Am I an enemy of free speech

September 28, 2017

Following my recent article on the proposed visit of Franklin Graham to Blackpool, a number of people have suggested that I am guilty of wanting to censor or restrict the right to free speech.

 

I don’t think I am. In fact, in other articles and opinions I have been somewhat critical of restrictions on so called ‘Hate Speech.’

 

 

There is, I believe a very fine line to be trod. I should perhaps say right at the beginning, that I would not wish to censor anyone who would wish to challenge or even decry my religious views. Also, I respect entirely, any individual’s right to believe and state what they believe.

 

Mr Graham is perfectly entitled to his views. The right to freedom of expression is crucial in a democracy. Article 10 of the Human Rights Act safeguards the right to free expression, which includes the freedom to hold opinions and to receive and impart information and ideas without state interference.

 

The right to free expression is, however, not absolute – it can be limited to protect the rights of others. Any limitations on the right must be necessary and proportionate, and criminalising even the most unpalatable, illiberal and offensive speech should be approached with grave caution in a democracy.

 

Criminalising the incitement of violence or threats can be seen to be a justifiable limit on freedom of expression. What is controversial is the criminalisation of language (or behaviour) which may be unpleasant, may cause offence but which is not inciting violence, criminality etc.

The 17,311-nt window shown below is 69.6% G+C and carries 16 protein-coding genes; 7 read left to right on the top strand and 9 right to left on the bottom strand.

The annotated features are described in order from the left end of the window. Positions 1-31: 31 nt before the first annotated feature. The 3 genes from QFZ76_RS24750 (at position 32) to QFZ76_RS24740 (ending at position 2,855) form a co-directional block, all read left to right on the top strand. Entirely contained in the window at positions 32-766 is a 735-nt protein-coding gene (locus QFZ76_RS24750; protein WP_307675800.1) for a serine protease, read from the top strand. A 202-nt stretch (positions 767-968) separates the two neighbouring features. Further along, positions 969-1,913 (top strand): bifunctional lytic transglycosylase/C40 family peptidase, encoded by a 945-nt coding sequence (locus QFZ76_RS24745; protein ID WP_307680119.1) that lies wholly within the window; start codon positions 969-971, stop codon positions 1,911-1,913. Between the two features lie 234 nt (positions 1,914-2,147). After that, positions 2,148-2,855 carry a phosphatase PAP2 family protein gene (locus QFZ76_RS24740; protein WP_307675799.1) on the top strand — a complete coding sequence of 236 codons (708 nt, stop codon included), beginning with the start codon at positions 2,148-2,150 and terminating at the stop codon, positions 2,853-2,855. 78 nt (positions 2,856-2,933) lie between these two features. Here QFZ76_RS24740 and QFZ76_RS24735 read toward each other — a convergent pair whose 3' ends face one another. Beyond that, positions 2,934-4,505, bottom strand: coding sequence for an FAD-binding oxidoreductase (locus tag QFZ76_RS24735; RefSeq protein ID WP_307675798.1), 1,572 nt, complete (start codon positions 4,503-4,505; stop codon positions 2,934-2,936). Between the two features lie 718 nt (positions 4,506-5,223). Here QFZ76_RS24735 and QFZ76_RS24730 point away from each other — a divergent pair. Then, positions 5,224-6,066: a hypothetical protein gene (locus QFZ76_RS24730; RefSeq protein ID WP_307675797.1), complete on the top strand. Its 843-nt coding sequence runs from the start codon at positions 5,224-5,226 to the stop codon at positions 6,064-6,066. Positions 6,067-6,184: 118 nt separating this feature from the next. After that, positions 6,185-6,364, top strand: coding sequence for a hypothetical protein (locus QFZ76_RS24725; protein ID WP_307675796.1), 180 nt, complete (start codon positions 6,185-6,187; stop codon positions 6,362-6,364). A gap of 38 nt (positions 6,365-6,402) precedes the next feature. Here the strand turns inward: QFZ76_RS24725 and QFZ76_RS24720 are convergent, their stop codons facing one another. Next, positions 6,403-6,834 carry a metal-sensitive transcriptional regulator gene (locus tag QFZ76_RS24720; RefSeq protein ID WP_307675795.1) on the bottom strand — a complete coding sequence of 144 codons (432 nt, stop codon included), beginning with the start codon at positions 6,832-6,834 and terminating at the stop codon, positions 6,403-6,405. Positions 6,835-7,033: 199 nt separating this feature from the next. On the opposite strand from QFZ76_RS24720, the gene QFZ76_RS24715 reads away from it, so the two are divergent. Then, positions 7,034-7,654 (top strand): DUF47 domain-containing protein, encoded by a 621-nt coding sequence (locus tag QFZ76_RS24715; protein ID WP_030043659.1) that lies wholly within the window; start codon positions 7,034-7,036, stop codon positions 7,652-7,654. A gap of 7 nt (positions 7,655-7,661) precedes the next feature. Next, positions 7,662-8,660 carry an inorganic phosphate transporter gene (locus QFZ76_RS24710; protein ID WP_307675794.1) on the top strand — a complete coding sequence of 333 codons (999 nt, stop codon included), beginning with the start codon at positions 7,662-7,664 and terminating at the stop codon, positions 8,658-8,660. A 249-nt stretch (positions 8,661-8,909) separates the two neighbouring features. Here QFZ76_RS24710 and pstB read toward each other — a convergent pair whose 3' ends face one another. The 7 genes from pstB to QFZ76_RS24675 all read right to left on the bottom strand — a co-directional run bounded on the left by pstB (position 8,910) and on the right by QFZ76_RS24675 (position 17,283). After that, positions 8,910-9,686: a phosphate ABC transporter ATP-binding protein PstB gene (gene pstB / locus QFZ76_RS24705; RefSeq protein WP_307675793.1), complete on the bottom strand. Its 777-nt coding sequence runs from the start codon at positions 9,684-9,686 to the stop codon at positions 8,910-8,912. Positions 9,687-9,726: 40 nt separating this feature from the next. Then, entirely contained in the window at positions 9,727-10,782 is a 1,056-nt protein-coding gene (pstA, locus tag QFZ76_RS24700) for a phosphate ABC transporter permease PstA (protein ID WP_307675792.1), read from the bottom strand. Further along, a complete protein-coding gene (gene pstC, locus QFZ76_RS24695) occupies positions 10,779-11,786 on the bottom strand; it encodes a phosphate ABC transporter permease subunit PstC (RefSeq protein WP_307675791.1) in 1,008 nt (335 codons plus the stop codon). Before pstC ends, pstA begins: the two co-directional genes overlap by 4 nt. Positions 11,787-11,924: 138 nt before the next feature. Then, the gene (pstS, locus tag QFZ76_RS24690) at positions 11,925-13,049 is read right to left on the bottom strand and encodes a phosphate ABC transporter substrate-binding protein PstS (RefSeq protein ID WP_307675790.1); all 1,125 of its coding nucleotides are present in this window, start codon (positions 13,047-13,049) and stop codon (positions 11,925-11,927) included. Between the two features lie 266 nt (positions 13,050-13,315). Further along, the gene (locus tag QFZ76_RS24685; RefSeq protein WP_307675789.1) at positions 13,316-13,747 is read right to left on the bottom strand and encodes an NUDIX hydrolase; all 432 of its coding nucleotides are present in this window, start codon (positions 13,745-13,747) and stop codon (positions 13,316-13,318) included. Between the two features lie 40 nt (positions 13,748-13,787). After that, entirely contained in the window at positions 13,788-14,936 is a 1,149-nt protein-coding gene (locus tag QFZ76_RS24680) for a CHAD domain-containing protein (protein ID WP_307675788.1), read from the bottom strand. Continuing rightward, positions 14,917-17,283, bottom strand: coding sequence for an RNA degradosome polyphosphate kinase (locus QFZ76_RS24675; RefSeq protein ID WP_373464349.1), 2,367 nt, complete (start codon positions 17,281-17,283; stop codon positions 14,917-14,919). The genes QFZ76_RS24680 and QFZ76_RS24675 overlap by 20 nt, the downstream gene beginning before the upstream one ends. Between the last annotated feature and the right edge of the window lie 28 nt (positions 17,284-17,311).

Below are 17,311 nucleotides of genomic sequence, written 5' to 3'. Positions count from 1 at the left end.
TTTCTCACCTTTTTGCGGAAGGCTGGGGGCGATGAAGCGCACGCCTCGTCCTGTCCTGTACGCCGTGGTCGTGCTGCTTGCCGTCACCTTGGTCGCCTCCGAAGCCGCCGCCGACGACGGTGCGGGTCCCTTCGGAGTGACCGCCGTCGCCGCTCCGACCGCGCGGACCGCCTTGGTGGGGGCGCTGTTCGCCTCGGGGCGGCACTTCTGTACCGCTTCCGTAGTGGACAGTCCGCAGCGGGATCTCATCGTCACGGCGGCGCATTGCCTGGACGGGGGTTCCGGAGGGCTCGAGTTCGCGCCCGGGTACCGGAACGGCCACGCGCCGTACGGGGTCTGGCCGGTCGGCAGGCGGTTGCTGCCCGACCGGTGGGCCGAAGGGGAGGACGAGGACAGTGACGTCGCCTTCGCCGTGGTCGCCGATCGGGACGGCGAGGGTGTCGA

The following criminal offences raise particular concerns for freedom of expression:

 

Section 4 of the Public Order Act 1986 (POA) made it an offence for a person to use threatening, abusive or insulting words or behaviour that causes, or is likely to cause, another person harassment, alarm or distress. This can have serious implications on peaceful protestors and others exercising their freedom of expression, as someone who uses insulting language that might distress another were they to hear it could be guilty of an offence; (The term insulting was later modified – but the point still stands)

 

Section 127 of the Communications Act 2003 makes it an offence to send a message by means of a public electronic communications network which is grossly offensive, or of an indecent, obscene or menacing character. This offence is incredibly broad and has been used to address jovial, albeit misjudged communications – it carries huge implications for freedom of expression especially now that social media is so widely used. Section 127 has been used to prosecute a young man who tweeted his frustration about being unable to see his girlfriend due to airport closure. His tweets, which were made without intent to carry out their content or incite others to do so, resulted in his conviction for being a menace under the act – thankfully that conviction has now been overturned;